Wed September 12, 2012

Michael Lewis Studies 'Obama's Way'

Originally published on Wed September 12, 2012 4:05 pm

Contributing editor Michael Lewis played basketball with President Obama while working on a piece for Vanity Fair.
Pete Souza The White House

Author Michael Lewis made a radical request to the White House that he says he was almost certain would be denied: He wanted to write a piece about President Obama that would put the reader in the president's shoes.

To do this, the Vanity Fair contributing editor would need inside access. So what did he propose?

Read more


Wed September 12, 2012
Arts & Life

Writing On The Lives Of Others

Originally published on Thu September 13, 2012 11:33 am



We turn now to the world of books, particularly biographies. You may not know the name Arnold Rampersad, but the people whose stories he's told changed the course of American history in letters, sports and culture. He is the author of prize winning biographies of poet Langston Hughes, baseball great Jackie Robinson, scholar W.E.B. Du Bois and tennis great Arthur Ashe.

Read more


Wed September 12, 2012
First Reads

Exclusive First Read: 'The Last Dragonslayer'

Originally published on Wed September 12, 2012 11:15 am

Fifteen-year-old foundling Jennifer Strange has a lot of responsibility. In a world that's rapidly losing its magic, she's the acting director of Kazam Mystical Arts Management, riding herd on a crowd of cranky wizards who've been reduced to doing magical odd jobs to make ends meet. But change is afoot in this charming comic adventure for younger readers: Seers throughout the land have been having powerful visions of the death of the very last dragon at the hands of a destined Dragonslayer and the return of Big Magic.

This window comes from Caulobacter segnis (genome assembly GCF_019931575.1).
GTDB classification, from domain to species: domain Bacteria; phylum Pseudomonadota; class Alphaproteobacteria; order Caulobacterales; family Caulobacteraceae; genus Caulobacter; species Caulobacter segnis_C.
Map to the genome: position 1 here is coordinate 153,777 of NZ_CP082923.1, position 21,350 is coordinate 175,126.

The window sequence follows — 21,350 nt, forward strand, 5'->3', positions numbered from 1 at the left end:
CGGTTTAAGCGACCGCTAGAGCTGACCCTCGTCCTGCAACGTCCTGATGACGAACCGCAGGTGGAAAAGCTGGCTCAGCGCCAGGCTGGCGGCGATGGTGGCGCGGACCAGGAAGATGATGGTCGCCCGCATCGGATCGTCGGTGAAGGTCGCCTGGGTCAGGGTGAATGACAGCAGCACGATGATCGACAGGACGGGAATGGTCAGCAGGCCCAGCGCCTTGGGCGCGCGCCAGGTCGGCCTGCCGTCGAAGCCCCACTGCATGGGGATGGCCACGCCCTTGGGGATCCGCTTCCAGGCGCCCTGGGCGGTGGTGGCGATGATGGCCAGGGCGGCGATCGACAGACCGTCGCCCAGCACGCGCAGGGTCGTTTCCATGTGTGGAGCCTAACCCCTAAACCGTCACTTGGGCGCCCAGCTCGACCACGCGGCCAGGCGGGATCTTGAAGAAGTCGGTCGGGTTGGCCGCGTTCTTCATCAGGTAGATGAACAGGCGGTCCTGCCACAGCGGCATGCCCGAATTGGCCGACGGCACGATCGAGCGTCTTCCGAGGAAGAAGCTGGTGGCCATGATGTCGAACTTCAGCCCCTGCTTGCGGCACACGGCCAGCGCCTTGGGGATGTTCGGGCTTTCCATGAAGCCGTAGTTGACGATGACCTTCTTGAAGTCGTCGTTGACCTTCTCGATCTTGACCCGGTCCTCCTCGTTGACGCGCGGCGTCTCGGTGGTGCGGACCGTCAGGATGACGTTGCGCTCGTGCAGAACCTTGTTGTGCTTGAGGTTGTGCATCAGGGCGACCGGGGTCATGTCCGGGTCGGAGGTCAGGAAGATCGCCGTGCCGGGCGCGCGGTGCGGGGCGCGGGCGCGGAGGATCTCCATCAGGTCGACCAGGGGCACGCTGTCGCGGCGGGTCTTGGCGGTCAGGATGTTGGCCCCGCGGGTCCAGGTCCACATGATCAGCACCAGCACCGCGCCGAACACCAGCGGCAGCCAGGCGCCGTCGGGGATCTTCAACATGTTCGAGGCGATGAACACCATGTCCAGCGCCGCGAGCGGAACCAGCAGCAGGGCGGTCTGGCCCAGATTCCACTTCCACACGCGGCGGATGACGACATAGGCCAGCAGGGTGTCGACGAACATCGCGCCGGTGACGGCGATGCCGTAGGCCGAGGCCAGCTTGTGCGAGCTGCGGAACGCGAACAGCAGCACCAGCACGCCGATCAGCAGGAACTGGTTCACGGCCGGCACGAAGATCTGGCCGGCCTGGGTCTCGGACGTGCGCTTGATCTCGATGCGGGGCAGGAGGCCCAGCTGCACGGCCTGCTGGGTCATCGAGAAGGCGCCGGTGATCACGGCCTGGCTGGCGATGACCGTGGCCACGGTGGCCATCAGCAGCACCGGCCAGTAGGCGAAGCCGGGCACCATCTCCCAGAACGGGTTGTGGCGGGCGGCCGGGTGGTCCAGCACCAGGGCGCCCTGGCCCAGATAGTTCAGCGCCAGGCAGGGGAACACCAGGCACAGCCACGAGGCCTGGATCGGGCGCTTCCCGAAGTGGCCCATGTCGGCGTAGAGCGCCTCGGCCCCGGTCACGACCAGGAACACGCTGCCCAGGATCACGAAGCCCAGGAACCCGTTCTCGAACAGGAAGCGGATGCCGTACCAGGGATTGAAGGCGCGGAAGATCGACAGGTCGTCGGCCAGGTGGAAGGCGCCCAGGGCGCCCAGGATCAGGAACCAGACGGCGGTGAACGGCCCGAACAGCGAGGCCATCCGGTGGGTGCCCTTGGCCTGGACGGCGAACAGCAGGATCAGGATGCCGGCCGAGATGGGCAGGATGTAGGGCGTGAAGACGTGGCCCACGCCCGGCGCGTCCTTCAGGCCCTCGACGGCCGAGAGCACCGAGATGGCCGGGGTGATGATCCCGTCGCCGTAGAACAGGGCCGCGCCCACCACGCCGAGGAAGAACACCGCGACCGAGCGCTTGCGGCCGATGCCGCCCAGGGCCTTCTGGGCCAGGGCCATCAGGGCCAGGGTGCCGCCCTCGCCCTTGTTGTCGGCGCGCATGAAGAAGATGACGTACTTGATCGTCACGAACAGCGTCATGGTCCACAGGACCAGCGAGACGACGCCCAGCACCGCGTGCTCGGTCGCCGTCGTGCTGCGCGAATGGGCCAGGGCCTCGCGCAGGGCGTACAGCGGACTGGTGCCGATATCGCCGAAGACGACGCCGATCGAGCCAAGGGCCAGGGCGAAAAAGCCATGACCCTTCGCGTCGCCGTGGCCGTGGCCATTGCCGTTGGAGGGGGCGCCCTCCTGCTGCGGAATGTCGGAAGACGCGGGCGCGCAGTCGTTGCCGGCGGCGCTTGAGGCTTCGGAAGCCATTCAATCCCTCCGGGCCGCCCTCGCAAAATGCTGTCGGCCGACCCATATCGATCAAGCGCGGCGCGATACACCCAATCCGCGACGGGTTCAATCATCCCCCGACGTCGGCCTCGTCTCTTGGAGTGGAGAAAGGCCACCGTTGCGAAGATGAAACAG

Read more


Wed September 12, 2012
Book Reviews

Scary Parents Both Fertile And Feral In 'Breed'

Originally published on Fri June 14, 2013 2:23 pm

In his satirical horror novel Breed, Chase Novak has hit upon the perfect blend of terrifying real-life topics: genetic engineering and the mating habits of New York's wealthy 1 percent. The story of two rich but barren Manhattanites, the novel begins as a snarky tour of fertility treatment chic among the city's moneyed classes. But it quickly gets a lot weirder.

Read more


Wed September 12, 2012
Tina Brown's Must-Reads

Tina Brown's Must Reads: The Modern Woman

Originally published on Mon January 14, 2013 2:43 pm

Five years after suing Newsweek, Lynn Povich became the magazine's first female senior editor. Povich writes that her then-colleague Oz Elliott (right) was one of the first to say, "God, weren't we awful?"
Bernard Gotfryd Courtesy of PublicAffairs Book

Tina Brown, editor of The Daily Beast and Newsweek, tells us what she's been reading in a feature that Morning Edition likes to call "Word of Mouth."

This month, Brown shares reading recommendations related to the changing role of women, including a book about when the women of Newsweek sued their bosses, an article about a wife becoming the primary breadwinner and another about how a woman's Facebook photo reflects her sense of identity.

'Women In Revolt'

Read more


Wed September 12, 2012
The Salt

Five Ways To Spot A Fake Online Review, Restaurant Or Otherwise